Biological Invasions

, Volume 19, Issue 3, pp 799–813

Dynamics of biological invasions and pathways over time: a case study of a temperate coastal sea

  • Henn Ojaveer
  • Sergej Olenin
  • Aleksas Narščius
  • Ann-Britt Florin
  • Elena Ezhova
  • Stephan Gollasch
  • Kathe R. Jensen
  • Maiju Lehtiniemi
  • Dan Minchin
  • Monika Normant-Saremba
  • Solvita Strāke
Original Paper

DOI: 10.1007/s10530-016-1316-x

Cite this article as:
Ojaveer, H., Olenin, S., Narščius, A. et al. Biol Invasions (2017) 19: 799. doi:10.1007/s10530-016-1316-x

Abstract

Coastal and regional sea ecosystems suffer from several human-induced stressors, including human mediated bioinvasions. The Baltic Sea is generally considered to be susceptible to invasions by non-indigenous species (NIS). Out of the total of 132 NIS and cryptogenic species recorded, 59% are currently established in at least one country surrounding the Baltic Sea. On average, each country currently hosts 27 such species with 15% of the established species being found in at least 50% of the countries. Benthic macroinvertebrates dominate, both among those recorded (48%) and established (59%) species. Shipping, deliberate stocking and natural spread of NIS previously introduced to the North Sea are the main introduction pathways, with considerable dynamics over time. Amongst the pathways responsible for the currently established species, shipping and natural spread strongly dominate. Substantial uncertainty in the information on introduction pathways (except for deliberate releases) hampers detailed analyses and poses major challenges for management. Spatio-temporal variability in the invasion dynamics reflects both the spatial differences in the main hydrographic conditions of the Baltic Sea as well as the availability of introduction pathways. We conclude that the Baltic Sea cannot be considered as a uniform waterbody in terms of the established introduced species and at least two major regions with differing hydrographic conditions and introduction pathways can be clearly distinguished. Due to the importance of natural spread of NIS from the North Sea, regional cooperation in bioinvasion management should be enhanced in the future.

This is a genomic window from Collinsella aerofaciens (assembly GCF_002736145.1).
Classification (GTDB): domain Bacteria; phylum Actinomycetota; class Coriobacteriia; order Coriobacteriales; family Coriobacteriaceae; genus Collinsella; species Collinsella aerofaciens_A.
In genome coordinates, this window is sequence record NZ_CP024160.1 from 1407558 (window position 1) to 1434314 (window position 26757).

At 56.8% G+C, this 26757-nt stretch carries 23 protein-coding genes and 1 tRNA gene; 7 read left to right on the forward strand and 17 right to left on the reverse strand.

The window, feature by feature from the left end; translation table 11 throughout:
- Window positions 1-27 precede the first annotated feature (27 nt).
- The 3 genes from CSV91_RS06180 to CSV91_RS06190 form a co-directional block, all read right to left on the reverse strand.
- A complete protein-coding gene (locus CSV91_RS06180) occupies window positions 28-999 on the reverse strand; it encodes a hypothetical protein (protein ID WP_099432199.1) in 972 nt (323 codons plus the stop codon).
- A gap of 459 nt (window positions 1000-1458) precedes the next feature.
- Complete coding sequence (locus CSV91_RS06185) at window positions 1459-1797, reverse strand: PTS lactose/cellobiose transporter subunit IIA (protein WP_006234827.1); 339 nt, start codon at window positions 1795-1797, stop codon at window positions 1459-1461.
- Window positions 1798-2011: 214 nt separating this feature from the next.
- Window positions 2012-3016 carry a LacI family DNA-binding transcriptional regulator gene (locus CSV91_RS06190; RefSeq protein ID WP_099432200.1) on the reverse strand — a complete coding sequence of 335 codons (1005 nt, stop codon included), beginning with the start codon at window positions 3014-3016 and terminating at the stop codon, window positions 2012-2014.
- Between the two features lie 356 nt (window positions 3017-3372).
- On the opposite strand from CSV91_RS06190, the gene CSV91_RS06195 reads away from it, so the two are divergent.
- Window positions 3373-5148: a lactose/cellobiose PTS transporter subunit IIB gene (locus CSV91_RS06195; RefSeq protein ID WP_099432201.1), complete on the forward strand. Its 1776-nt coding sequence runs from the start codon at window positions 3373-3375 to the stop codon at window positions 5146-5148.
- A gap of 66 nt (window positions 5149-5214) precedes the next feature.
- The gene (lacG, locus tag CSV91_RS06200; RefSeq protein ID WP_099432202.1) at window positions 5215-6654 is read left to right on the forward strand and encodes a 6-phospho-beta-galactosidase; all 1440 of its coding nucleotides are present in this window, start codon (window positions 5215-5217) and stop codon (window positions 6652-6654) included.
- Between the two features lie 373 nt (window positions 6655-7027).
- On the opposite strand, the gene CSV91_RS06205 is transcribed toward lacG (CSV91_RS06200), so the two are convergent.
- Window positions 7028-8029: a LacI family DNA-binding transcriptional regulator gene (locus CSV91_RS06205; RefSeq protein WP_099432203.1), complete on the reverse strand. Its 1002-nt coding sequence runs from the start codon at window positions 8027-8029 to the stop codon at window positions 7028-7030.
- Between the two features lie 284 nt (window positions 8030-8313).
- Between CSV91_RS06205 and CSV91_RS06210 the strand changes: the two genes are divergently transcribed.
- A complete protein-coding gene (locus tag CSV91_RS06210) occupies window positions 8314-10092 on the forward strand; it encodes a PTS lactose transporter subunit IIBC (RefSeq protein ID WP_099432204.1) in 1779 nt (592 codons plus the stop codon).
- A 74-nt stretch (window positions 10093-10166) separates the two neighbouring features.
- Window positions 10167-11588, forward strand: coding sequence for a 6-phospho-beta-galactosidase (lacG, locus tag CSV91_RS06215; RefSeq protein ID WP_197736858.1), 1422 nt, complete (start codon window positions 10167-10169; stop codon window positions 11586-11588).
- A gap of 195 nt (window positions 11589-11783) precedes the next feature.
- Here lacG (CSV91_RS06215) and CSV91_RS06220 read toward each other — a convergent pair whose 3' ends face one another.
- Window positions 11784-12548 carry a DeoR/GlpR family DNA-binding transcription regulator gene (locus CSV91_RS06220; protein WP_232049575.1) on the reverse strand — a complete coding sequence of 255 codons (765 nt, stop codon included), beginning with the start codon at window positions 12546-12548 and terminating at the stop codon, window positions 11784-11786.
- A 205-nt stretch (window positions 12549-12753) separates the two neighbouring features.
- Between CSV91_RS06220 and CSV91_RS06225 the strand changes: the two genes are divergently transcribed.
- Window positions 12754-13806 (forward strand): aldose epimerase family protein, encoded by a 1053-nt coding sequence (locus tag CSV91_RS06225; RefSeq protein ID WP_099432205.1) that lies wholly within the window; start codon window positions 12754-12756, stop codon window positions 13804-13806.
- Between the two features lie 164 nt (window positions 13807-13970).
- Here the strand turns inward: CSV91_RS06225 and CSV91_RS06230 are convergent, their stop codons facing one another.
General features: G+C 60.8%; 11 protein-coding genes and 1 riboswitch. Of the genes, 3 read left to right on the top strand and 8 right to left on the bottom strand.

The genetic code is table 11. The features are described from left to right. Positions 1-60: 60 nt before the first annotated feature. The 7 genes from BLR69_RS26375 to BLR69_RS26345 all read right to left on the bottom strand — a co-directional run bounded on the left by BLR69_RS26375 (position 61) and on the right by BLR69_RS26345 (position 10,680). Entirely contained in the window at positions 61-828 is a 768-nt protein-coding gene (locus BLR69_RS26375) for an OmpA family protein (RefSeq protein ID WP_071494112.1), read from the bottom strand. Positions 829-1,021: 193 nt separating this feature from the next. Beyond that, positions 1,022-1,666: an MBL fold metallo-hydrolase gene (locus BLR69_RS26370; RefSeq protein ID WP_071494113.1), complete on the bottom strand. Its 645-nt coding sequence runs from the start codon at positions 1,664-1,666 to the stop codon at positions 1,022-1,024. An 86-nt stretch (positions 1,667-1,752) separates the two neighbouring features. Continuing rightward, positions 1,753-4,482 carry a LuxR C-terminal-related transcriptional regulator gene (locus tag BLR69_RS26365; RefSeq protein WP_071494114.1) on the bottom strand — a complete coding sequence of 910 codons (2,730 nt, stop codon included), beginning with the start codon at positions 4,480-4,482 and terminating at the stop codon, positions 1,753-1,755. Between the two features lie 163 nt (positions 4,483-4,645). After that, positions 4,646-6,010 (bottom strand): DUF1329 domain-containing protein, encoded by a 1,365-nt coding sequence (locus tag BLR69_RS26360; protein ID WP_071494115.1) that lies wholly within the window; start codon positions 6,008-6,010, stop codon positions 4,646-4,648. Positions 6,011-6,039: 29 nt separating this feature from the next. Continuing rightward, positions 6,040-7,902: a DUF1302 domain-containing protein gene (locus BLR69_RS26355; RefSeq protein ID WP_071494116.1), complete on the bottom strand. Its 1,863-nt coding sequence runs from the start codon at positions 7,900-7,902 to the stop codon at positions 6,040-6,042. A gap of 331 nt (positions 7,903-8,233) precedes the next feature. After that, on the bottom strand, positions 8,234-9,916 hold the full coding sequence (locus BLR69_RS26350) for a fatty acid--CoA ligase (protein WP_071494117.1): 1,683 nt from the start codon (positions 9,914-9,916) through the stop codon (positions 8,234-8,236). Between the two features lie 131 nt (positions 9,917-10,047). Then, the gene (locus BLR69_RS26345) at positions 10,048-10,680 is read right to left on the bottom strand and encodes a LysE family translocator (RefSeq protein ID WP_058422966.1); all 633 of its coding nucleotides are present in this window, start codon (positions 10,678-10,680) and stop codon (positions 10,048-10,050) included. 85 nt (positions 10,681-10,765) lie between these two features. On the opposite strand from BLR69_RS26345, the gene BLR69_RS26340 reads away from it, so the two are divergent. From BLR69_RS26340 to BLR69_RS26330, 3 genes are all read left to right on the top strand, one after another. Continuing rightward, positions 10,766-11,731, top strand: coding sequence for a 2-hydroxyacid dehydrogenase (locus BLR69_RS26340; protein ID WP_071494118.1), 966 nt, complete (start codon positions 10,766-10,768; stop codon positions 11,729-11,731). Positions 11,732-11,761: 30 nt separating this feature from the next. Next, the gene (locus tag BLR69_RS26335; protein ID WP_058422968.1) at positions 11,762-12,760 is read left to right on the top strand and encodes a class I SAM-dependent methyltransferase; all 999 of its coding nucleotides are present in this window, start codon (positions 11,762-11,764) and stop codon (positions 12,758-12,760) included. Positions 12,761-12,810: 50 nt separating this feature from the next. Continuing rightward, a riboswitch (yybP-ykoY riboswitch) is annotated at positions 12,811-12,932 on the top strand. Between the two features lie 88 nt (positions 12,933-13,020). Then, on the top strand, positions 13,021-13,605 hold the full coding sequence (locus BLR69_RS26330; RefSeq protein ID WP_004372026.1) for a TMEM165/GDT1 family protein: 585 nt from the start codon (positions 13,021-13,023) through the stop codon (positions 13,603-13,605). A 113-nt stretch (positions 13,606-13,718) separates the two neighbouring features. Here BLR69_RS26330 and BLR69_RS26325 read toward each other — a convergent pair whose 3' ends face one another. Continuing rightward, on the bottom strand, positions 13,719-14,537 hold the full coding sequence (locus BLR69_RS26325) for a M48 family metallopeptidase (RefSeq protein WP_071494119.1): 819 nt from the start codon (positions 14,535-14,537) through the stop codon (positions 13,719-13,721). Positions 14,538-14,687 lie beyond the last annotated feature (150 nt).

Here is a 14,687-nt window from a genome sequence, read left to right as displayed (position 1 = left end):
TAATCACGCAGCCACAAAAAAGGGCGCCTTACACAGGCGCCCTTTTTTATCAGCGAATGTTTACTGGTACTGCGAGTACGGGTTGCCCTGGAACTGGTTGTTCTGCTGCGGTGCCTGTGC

Keywords

Baltic SeaNon-indigenous and cryptogenic speciesDeliberate and accidental introductionsSecondary spreadTaxonomic similarity

Supplementary material

10530_2016_1316_MOESM1_ESM.docx (26 kb)
Supplementary material 1 (DOCX 26 kb)

Copyright information

© Springer International Publishing Switzerland 2016

Authors and Affiliations

  • Henn Ojaveer
    • 1
  • Sergej Olenin
    • 2
  • Aleksas Narščius
    • 3
  • Ann-Britt Florin
    • 4
  • Elena Ezhova
    • 5
  • Stephan Gollasch
    • 6
  • Kathe R. Jensen
    • 7
  • Maiju Lehtiniemi
    • 8
  • Dan Minchin
    • 2
    • 9
  • Monika Normant-Saremba
    • 10
  • Solvita Strāke
    • 11
  1. 1.Estonian Marine InstituteUniversity of TartuPärnuEstonia
  2. 2.Marine Science and Technology CenterKlaipeda UniversityKlaipedaLithuania
  3. 3.Open Access Marine Research CenterKlaipeda UniversityKlaipedaLithuania
  4. 4.Department of Aquatic Resources, Institute of Coastal ResearchSwedish University of Agricultural SciencesÖregrundSweden
  5. 5.P.P. Shirshov Institute of Oceanology, Atlantic BranchRussian Academy of SciencesKaliningradRussia
  6. 6.GoConsultHamburgGermany
  7. 7.Zoological MuseumCopenhagenDenmark
  8. 8.Finnish Environment Institute, Marine Research CenterHelsinkiFinland
  9. 9.Marine Organism InvestigationsBallina, Killaloe, Co ClareIreland
  10. 10.Department of Experimental Ecology of Marine Organisms, Institute of OceanographyUniversity of GdańskGdyniaPoland
  11. 11.Latvian Institute of Aquatic EcologyRigaLatvia